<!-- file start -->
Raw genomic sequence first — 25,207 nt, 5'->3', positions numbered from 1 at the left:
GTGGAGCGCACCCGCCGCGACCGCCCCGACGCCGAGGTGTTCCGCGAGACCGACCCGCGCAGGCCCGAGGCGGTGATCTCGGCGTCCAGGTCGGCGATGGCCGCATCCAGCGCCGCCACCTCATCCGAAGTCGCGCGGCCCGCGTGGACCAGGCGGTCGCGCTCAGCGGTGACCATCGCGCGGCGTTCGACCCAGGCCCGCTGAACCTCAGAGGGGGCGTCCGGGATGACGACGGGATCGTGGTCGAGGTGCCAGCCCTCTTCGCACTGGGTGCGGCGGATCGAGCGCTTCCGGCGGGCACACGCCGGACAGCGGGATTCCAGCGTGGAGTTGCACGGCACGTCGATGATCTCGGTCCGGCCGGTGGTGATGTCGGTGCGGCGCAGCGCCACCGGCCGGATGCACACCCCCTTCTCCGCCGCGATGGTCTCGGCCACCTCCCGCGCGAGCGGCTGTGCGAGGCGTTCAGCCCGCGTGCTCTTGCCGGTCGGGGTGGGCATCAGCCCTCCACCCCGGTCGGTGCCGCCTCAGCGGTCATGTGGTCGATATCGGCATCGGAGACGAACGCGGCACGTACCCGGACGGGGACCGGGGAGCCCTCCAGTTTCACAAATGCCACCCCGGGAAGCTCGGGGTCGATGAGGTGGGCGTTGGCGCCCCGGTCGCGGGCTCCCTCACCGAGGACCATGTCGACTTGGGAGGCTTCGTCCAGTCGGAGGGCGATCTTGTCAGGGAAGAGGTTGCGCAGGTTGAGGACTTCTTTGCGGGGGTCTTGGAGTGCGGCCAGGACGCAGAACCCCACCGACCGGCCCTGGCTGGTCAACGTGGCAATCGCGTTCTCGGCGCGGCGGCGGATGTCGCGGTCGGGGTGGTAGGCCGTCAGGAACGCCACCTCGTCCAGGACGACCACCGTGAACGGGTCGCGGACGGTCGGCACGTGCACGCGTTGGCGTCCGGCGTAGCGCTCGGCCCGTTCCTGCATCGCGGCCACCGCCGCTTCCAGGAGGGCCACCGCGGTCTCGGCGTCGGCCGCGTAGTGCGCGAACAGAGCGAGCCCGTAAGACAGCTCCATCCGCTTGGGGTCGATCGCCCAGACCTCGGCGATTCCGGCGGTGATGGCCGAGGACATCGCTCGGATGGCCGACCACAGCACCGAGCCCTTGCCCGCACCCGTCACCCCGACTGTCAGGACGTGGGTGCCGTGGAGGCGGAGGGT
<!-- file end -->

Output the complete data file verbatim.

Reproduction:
Raw genomic sequence first — 25,207 nt, 5'->3', positions numbered from 1 at the left:
GTGGAGCGCACCCGCCGCGACCGCCCCGACGCCGAGGTGTTCCGCGAGACCGACCCGCGCAGGCCCGAGGCGGTGATCTCGGCGTCCAGGTCGGCGATGGCCGCATCCAGCGCCGCCACCTCATCCGAAGTCGCGCGGCCCGCGTGGACCAGGCGGTCGCGCTCAGCGGTGACCATCGCGCGGCGTTCGACCCAGGCCCGCTGAACCTCAGAGGGGGCGTCCGGGATGACGACGGGATCGTGGTCGAGGTGCCAGCCCTCTTCGCACTGGGTGCGGCGGATCGAGCGCTTCCGGCGGGCACACGCCGGACAGCGGGATTCCAGCGTGGAGTTGCACGGCACGTCGATGATCTCGGTCCGGCCGGTGGTGATGTCGGTGCGGCGCAGCGCCACCGGCCGGATGCACACCCCCTTCTCCGCCGCGATGGTCTCGGCCACCTCCCGCGCGAGCGGCTGTGCGAGGCGTTCAGCCCGCGTGCTCTTGCCGGTCGGGGTGGGCATCAGCCCTCCACCCCGGTCGGTGCCGCCTCAGCGGTCATGTGGTCGATATCGGCATCGGAGACGAACGCGGCACGTACCCGGACGGGGACCGGGGAGCCCTCCAGTTTCACAAATGCCACCCCGGGAAGCTCGGGGTCGATGAGGTGGGCGTTGGCGCCCCGGTCGCGGGCTCCCTCACCGAGGACCATGTCGACTTGGGAGGCTTCGTCCAGTCGGAGGGCGATCTTGTCAGGGAAGAGGTTGCGCAGGTTGAGGACTTCTTTGCGGGGGTCTTGGAGTGCGGCCAGGACGCAGAACCCCACCGACCGGCCCTGGCTGGTCAACGTGGCAATCGCGTTCTCGGCGCGGCGGCGGATGTCGCGGTCGGGGTGGTAGGCCGTCAGGAACGCCACCTCGTCCAGGACGACCACCGTGAACGGGTCGCGGACGGTCGGCACGTGCACGCGTTGGCGTCCGGCGTAGCGCTCGGCCCGTTCCTGCATCGCGGCCACCGCCGCTTCCAGGAGGGCCACCGCGGTCTCGGCGTCGGCCGCGTAGTGCGCGAACAGAGCGAGCCCGTAAGACAGCTCCATCCGCTTGGGGTCGATCGCCCAGACCTCGGCGATTCCGGCGGTGATGGCCGAGGACATCGCTCGGATGGCCGACCACAGCACCGAGCCCTTGCCCGCACCCGTCACCCCGACTGTCAGGACGTGGGTGCCGTGGAGGCGGAGGGT